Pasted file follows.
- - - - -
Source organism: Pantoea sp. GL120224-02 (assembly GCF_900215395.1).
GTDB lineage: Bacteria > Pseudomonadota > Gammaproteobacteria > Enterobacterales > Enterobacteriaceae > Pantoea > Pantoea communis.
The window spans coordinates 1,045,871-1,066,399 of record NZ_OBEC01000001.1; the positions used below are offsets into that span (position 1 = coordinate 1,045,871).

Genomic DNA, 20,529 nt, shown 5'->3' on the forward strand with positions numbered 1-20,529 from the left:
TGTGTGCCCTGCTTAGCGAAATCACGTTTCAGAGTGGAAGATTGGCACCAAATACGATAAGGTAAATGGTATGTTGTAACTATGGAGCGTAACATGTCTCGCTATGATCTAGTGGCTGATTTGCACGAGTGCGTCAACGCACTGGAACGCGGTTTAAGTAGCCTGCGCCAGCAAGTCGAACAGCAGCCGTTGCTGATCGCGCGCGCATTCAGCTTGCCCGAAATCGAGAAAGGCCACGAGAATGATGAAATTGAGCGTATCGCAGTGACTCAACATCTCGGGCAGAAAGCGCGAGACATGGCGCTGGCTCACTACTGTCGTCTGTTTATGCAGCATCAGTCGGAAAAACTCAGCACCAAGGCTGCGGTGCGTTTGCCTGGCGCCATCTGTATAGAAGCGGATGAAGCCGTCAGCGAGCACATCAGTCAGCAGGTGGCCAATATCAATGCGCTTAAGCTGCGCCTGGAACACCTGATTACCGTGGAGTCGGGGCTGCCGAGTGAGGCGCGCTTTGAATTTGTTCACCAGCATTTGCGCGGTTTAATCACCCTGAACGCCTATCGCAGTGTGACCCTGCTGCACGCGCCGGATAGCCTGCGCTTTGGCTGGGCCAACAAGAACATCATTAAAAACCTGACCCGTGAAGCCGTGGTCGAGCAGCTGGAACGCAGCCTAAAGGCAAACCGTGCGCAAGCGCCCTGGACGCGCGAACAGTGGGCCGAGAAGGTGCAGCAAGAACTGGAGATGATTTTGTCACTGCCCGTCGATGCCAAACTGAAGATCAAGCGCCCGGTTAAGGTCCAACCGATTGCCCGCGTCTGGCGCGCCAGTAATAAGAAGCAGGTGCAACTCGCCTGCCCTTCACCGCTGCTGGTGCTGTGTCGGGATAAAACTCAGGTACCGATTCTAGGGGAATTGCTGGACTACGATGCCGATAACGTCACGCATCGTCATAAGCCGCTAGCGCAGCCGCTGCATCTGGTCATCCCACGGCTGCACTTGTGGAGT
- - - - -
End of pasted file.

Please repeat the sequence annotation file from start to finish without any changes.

Source organism: Pantoea sp. GL120224-02 (assembly GCF_900215395.1).
GTDB lineage: Bacteria > Pseudomonadota > Gammaproteobacteria > Enterobacterales > Enterobacteriaceae > Pantoea > Pantoea communis.
The window spans coordinates 1,045,871-1,066,399 of record NZ_OBEC01000001.1; the positions used below are offsets into that span (position 1 = coordinate 1,045,871).

Genomic DNA, 20,529 nt, shown 5'->3' on the forward strand with positions numbered 1-20,529 from the left:
TGTGTGCCCTGCTTAGCGAAATCACGTTTCAGAGTGGAAGATTGGCACCAAATACGATAAGGTAAATGGTATGTTGTAACTATGGAGCGTAACATGTCTCGCTATGATCTAGTGGCTGATTTGCACGAGTGCGTCAACGCACTGGAACGCGGTTTAAGTAGCCTGCGCCAGCAAGTCGAACAGCAGCCGTTGCTGATCGCGCGCGCATTCAGCTTGCCCGAAATCGAGAAAGGCCACGAGAATGATGAAATTGAGCGTATCGCAGTGACTCAACATCTCGGGCAGAAAGCGCGAGACATGGCGCTGGCTCACTACTGTCGTCTGTTTATGCAGCATCAGTCGGAAAAACTCAGCACCAAGGCTGCGGTGCGTTTGCCTGGCGCCATCTGTATAGAAGCGGATGAAGCCGTCAGCGAGCACATCAGTCAGCAGGTGGCCAATATCAATGCGCTTAAGCTGCGCCTGGAACACCTGATTACCGTGGAGTCGGGGCTGCCGAGTGAGGCGCGCTTTGAATTTGTTCACCAGCATTTGCGCGGTTTAATCACCCTGAACGCCTATCGCAGTGTGACCCTGCTGCACGCGCCGGATAGCCTGCGCTTTGGCTGGGCCAACAAGAACATCATTAAAAACCTGACCCGTGAAGCCGTGGTCGAGCAGCTGGAACGCAGCCTAAAGGCAAACCGTGCGCAAGCGCCCTGGACGCGCGAACAGTGGGCCGAGAAGGTGCAGCAAGAACTGGAGATGATTTTGTCACTGCCCGTCGATGCCAAACTGAAGATCAAGCGCCCGGTTAAGGTCCAACCGATTGCCCGCGTCTGGCGCGCCAGTAATAAGAAGCAGGTGCAACTCGCCTGCCCTTCACCGCTGCTGGTGCTGTGTCGGGATAAAACTCAGGTACCGATTCTAGGGGAATTGCTGGACTACGATGCCGATAACGTCACGCATCGTCATAAGCCGCTAGCGCAGCCGCTGCATCTGGTCATCCCACGGCTGCACTTGTGGAGT